Isolation chose me about a year before it became mass protocol due to the Coronavirus pandemic. Social distancing was already the name of my ecosystem — or so it seemed, as my father suffered the aftermath of a debilitating stroke and I spent five nights in the hospital by his side, alone, lost, dazed, panicked; abandoned. I begged members of my family to share this with me, to pick up the other side of the coffin, to offer up an ounce of strength so mine could rest. Earlier that year, my brother had walked me down the aisle. He wouldn’t be walking me down this one. Without much explanation, I was on my own.
The social distancing spread. I felt radioactive. Doctors, nurses, even social workers looked at me with judgment. I was dirty. I hadn’t left the sixth floor even to eat.
“Wait,” I thought. “Aren’t these the very people I should go to for help? Why isn’t the social worker asking me if I’m okay?”
It was then that I realized the social worker wasn’t there for me — she was there for the hospital. She was there to bill health insurance companies. She was there to facilitate my dad’s transition into rehab, for the sake of institutional workflow.
I had no idea what I was doing, and I was entirely unsure of my role as decision maker. There was one thing I was willing to bet on, though: other young women are experiencing this crucible. Even more, I knew in my bones that young women show up for each other.
We just have to be connected.
That’s when my brain and heart gave birth to what has become I Ally, a platform to provide access to resources, solutions and support for the growing population of Millennial Caregivers.
Recently, my husband and I were preparing to move my father, still in South Carolina, into our home in New Jersey, when COVID-19 became a firm reality in our country. I became so afraid that this was the answer to the question. Not moving him in with us, not singing Bob Dylan songs together (because Dylan remains, y’all), but the Coronavirus. It was clear that the safest option was for him to stay exactly where he was to avoid exposure. Defeat began to creep in at my corners. My biggest fear was nothingness: no communication and no way to know if he was okay.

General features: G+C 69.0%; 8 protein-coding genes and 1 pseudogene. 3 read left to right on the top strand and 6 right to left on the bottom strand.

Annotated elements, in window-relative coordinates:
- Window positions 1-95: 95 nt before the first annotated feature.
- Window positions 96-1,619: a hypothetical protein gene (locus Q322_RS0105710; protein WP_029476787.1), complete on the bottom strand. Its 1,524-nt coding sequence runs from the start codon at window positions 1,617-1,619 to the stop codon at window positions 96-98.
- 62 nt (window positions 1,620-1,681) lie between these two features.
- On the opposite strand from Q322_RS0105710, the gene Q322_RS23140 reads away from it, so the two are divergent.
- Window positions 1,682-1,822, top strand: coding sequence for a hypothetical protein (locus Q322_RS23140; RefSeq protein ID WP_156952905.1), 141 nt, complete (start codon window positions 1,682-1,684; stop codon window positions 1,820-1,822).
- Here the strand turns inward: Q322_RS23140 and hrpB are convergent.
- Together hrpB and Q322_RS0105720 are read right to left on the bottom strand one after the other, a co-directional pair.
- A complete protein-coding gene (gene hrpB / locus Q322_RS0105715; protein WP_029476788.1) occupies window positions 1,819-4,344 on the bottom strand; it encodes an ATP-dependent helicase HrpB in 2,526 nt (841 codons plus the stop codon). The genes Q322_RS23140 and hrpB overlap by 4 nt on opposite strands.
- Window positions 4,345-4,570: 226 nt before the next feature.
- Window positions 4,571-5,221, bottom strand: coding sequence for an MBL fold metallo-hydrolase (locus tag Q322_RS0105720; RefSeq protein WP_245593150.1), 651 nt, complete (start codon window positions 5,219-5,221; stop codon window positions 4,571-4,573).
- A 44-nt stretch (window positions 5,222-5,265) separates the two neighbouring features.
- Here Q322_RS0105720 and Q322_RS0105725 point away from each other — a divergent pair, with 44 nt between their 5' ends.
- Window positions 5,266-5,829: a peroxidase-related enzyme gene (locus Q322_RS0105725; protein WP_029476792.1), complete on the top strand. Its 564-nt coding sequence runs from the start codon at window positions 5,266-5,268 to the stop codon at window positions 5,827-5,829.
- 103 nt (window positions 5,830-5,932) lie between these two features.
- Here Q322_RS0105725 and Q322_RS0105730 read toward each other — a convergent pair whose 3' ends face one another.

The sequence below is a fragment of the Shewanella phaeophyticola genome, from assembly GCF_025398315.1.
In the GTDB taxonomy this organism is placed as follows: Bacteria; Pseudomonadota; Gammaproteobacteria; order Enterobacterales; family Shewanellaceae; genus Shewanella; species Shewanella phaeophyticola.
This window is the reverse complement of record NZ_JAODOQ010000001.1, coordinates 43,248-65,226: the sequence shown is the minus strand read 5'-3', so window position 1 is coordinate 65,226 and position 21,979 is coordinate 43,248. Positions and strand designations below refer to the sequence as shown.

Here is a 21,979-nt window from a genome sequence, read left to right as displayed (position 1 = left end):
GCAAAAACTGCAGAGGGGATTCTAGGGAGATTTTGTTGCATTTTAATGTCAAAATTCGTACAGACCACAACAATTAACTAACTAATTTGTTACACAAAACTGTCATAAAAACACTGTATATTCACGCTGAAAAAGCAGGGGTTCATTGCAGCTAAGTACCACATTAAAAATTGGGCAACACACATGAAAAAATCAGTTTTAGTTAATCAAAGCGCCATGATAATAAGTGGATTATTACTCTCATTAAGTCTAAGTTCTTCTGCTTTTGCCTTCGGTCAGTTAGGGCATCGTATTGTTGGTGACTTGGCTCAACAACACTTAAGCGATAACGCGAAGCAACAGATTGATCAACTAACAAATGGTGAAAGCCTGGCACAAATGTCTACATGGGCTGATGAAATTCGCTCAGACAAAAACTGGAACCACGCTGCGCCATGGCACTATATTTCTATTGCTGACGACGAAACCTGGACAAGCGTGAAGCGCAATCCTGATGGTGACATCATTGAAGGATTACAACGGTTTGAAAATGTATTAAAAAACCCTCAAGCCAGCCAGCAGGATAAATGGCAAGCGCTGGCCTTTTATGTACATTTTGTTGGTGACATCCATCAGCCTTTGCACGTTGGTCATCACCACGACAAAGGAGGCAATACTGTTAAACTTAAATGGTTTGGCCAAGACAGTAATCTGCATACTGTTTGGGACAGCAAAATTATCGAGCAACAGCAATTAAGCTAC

Then, again, I thought, there must be other daughters, sons, caregivers who have this same concern.
That’s when I encountered the friendliest ally I had encountered since my father became ill. It was the organization Golden Volunteer, offering mutual aid platforms in response to the pandemic. On this platform, someone could post a need for help, and someone, in turn, could post an offer to volunteer.
I wondered, could I, on this platform, write a post asking someone in South Carolina to perform a wellness check on my dad? I decided to inquire. Golden Volunteer’s response to my concerns became the first operating piece of I Ally: a branded mutual aid platform for Caregivers. Caregivers who were in isolation with their ill parent or patient and needed respite. Caregivers who needed bleach. Caregivers who needed masks. Caregivers who needed medication delivery. Caregivers who needed to know where they could be tested for the virus. Caregivers who needed each other!
My deeply personal need to close the social distancing gap that caregiving had given me, instead of being inflamed by the pandemic, found a solution in the face of the pandemic. It was Golden Volunteer, it was other people who needed help, it was other people whose generosity flowed freely. It takes a lot of bravery to ask for help, but it also takes a lot of bravery to offer help. It requires one big shed of armor. It requires a collective softening, awareness, and presence. I won’t stay angry at anyone I see as failing to help me, but I will never stop asking for help. I will never quiet my voice. I will say it loudly, especially when it is another young woman who is sitting alone with her dad in a hospital — because she might not yet be able to form the words. It’s okay now, because I can say them for her.